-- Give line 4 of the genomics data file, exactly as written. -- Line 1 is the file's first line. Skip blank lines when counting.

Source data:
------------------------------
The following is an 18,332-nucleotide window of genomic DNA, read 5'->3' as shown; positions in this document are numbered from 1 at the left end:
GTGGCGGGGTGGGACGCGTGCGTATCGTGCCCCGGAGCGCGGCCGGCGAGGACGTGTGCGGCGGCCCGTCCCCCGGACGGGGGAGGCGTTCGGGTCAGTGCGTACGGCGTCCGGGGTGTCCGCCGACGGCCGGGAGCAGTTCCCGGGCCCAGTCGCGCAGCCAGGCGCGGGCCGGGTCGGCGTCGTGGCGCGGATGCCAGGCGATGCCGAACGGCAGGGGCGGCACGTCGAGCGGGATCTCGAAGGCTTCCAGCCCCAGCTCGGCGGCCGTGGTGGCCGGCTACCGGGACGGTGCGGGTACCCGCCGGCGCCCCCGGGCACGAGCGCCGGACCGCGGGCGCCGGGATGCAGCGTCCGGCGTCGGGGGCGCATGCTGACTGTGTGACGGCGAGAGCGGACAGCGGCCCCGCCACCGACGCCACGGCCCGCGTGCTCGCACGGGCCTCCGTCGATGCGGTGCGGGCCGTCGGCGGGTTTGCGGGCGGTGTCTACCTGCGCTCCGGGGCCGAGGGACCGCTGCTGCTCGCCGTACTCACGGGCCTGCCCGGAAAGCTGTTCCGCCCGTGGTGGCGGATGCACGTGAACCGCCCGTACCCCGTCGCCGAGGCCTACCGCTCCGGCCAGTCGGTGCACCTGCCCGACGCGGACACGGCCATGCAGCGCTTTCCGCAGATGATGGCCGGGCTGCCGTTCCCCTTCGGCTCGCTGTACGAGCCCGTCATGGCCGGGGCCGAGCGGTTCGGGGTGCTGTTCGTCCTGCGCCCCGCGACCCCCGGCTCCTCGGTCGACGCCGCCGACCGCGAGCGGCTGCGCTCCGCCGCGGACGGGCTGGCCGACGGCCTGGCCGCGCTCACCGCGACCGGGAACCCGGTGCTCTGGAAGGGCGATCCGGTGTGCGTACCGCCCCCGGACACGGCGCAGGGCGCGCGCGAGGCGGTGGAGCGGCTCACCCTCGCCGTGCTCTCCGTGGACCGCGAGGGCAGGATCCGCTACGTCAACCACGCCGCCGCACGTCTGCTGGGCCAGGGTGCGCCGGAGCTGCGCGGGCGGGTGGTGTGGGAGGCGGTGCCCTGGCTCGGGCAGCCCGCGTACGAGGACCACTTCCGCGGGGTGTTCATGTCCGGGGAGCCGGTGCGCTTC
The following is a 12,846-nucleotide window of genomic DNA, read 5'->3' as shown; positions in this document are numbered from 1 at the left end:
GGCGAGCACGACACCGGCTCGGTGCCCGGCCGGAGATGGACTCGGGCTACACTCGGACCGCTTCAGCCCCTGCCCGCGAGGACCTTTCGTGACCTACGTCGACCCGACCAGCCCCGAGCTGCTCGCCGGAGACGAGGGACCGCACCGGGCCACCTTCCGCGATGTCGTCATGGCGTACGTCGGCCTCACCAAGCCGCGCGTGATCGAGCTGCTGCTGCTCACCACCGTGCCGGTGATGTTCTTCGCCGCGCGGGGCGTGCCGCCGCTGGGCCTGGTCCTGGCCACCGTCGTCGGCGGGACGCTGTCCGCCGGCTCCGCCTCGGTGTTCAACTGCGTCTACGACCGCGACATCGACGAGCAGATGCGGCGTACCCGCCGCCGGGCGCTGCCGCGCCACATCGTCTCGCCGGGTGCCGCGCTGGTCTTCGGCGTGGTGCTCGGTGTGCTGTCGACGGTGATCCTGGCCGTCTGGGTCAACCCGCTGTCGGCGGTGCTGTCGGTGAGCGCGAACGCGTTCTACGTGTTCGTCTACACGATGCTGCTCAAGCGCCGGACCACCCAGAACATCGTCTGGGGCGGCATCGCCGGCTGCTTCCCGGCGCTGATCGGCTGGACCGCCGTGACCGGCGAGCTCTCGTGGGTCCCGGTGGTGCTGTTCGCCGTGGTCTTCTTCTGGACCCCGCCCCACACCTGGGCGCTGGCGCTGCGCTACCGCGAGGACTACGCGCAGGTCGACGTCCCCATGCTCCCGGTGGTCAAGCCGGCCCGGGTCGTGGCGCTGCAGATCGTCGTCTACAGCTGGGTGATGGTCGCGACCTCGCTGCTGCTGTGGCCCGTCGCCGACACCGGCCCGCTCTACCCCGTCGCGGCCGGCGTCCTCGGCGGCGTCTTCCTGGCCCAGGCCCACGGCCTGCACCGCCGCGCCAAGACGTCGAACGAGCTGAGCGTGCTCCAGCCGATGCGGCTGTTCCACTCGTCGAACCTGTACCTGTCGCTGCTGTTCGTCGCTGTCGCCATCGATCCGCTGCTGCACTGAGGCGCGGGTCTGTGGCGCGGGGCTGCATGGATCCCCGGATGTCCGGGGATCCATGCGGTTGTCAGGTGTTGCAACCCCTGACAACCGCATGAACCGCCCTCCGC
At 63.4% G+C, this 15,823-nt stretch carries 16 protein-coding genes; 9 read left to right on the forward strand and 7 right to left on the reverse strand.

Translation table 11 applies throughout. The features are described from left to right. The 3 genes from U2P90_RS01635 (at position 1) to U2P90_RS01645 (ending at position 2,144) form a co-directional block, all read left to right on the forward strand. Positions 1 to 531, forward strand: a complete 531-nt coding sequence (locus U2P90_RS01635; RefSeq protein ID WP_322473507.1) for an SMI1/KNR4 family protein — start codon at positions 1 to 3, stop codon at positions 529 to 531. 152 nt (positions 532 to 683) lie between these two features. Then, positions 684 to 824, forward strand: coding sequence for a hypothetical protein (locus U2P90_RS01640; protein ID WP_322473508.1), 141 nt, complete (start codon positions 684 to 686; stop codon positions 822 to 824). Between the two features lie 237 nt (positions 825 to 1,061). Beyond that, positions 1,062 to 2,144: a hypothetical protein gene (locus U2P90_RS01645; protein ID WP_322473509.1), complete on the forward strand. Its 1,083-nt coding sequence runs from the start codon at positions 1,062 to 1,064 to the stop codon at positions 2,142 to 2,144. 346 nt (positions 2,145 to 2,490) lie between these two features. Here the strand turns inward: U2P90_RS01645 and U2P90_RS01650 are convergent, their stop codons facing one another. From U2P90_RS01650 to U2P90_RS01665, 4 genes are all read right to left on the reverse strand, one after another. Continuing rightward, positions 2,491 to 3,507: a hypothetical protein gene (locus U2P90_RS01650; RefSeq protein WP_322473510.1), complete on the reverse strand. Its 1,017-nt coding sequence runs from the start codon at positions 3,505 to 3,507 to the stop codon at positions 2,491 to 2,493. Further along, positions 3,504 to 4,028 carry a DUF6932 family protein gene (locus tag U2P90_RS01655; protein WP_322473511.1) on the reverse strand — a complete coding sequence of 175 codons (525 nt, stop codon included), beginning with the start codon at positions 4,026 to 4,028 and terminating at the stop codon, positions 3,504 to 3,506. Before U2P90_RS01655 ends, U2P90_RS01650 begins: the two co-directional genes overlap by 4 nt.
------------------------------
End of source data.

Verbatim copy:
GGCGAGCACGACACCGGCTCGGTGCCCGGCCGGAGATGGACTCGGGCTACACTCGGACCGCTTCAGCCCCTGCCCGCGAGGACCTTTCGTGACCTACGTCGACCCGACCAGCCCCGAGCTGCTCGCCGGAGACGAGGGACCGCACCGGGCCACCTTCCGCGATGTCGTCATGGCGTACGTCGGCCTCACCAAGCCGCGCGTGATCGAGCTGCTGCTGCTCACCACCGTGCCGGTGATGTTCTTCGCCGCGCGGGGCGTGCCGCCGCTGGGCCTGGTCCTGGCCACCGTCGTCGGCGGGACGCTGTCCGCCGGCTCCGCCTCGGTGTTCAACTGCGTCTACGACCGCGACATCGACGAGCAGATGCGGCGTACCCGCCGCCGGGCGCTGCCGCGCCACATCGTCTCGCCGGGTGCCGCGCTGGTCTTCGGCGTGGTGCTCGGTGTGCTGTCGACGGTGATCCTGGCCGTCTGGGTCAACCCGCTGTCGGCGGTGCTGTCGGTGAGCGCGAACGCGTTCTACGTGTTCGTCTACACGATGCTGCTCAAGCGCCGGACCACCCAGAACATCGTCTGGGGCGGCATCGCCGGCTGCTTCCCGGCGCTGATCGGCTGGACCGCCGTGACCGGCGAGCTCTCGTGGGTCCCGGTGGTGCTGTTCGCCGTGGTCTTCTTCTGGACCCCGCCCCACACCTGGGCGCTGGCGCTGCGCTACCGCGAGGACTACGCGCAGGTCGACGTCCCCATGCTCCCGGTGGTCAAGCCGGCCCGGGTCGTGGCGCTGCAGATCGTCGTCTACAGCTGGGTGATGGTCGCGACCTCGCTGCTGCTGTGGCCCGTCGCCGACACCGGCCCGCTCTACCCCGTCGCGGCCGGCGTCCTCGGCGGCGTCTTCCTGGCCCAGGCCCACGGCCTGCACCGCCGCGCCAAGACGTCGAACGAGCTGAGCGTGCTCCAGCCGATGCGGCTGTTCCACTCGTCGAACCTGTACCTGTCGCTGCTGTTCGTCGCTGTCGCCATCGATCCGCTGCTGCACTGAGGCGCGGGTCTGTGGCGCGGGGCTGCATGGATCCCCGGATGTCCGGGGATCCATGCGGTTGTCAGGTGTTGCAACCCCTGACAACCGCATGAACCGCCCTCCGC